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Ben Jones
Ben Jones, UK Lawyer
Category: Employment Law
Satisfied Customers: 46792
Experience:  Qualified Employment Solicitor - Please start your question with 'For Ben Jones'
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I have been working long shifts which involves early starts

Resolved Question:

I have been working long shifts which involves early starts and evening finishes for almost 2 years. I work longer hours over fewer days. The start and finish times are fixed as it involves starting and finishing during the unsociable hours period. A few weeks ago I was in an informal meeting about timekeeping issues. I have sometimes been a few minutes late and know from previous experience that the timekeeping is usually worse during the winter months. I also had a relative in hospital during part of the winter period this year and last year.

I acknowledged in the meeting that there had been a relapse, but as they acknowledged that they were aware of background issues, I did not link any events to the relative being in hospital. The background issues are ongoing even when the relative is not in hospital. I have been given the option of doing more regular, shorter (standard) days, but anticipate that I will have less time for myself if I have to work more weekdays to achieve the same number of hours. Although I have not been diagnosed, I think I may be suffering from a sleep disorder called Delayed Sleep Phase Syndrome (DSPS) which tends to be worse in the winter months when there is less daylight and the condition is probably exacerbated by other events causing me to feel more tired and less responsive to alarms going off in the morning. This is probably where I am relapsing.

As I was unaccompanied in the meeting, I did not mention at the time that I thought I had a sleep disorder. I have since been to see my General Practitioner, but did not succeed in getting a referral to a specialist and was just advised on how to avoid drinking caffeine and the use of computers if I found it difficult to get to sleep due to an overactive mind. The GP said that prescribing sleeping tablets will just make things worse. The GP said that I could consider working standard days, but I want to exhaust all avenues in diagnosing my condition before changing my shift pattern.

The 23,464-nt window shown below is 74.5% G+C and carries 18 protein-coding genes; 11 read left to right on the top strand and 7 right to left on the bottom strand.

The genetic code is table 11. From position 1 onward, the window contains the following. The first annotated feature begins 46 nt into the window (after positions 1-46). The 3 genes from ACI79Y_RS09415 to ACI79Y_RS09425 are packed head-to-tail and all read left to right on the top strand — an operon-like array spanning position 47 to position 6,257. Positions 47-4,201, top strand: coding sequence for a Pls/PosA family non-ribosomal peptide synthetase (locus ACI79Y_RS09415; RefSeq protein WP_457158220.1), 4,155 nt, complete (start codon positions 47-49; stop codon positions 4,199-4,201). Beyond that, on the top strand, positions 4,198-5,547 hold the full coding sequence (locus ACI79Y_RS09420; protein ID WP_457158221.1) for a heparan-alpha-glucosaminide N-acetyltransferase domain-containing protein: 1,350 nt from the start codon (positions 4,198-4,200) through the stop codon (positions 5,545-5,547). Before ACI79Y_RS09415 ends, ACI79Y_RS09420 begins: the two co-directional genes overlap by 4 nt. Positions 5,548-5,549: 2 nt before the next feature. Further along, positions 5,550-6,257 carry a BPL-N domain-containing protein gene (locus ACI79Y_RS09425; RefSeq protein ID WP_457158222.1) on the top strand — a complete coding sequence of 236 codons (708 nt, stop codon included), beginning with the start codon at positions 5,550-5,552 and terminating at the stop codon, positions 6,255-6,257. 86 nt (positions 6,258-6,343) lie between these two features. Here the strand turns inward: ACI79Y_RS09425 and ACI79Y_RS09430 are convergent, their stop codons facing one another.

I have since spoken to a different manager who was willing to refer me to the company’s own health practitioner. However, I am now in a dilemma whether to go ahead with this referral as I believe the health practitioner works for the employer and not the employee. Someone has already tried to damage my reputation by telling the other manager that I don’t look 100% (I won’t use the exact quote), but when I commence my shift I usually get straight on with my work. All I really want is to explain that I may have a sleep disorder and want to get it diagnosed for employment purposes. However, I believe that I may have to undergo a full health assessment and if I explain about my family situation, they may say negative things about my wellbeing and suggest that I come off my shift. If I need referring to a sleep specialist, would they speak to my GP? My intention in agreeing to see a health practitioner was assisting the employer to carry out a duty of care.

If I did not go ahead with a health assessment, my only other option would be for me to invest privately in a light therapy box which helps people with circadian rhythm disorders to regulate their sleep/wake cycle.
Submitted: 2 years ago.
Category: Employment Law
Expert:  Ben Jones replied 2 years ago.

Ben Jones :

Hello, my name is ***** ***** it is my pleasure to assist you with your question today.

Ben Jones :

What do you hope to achieve please?

Customer: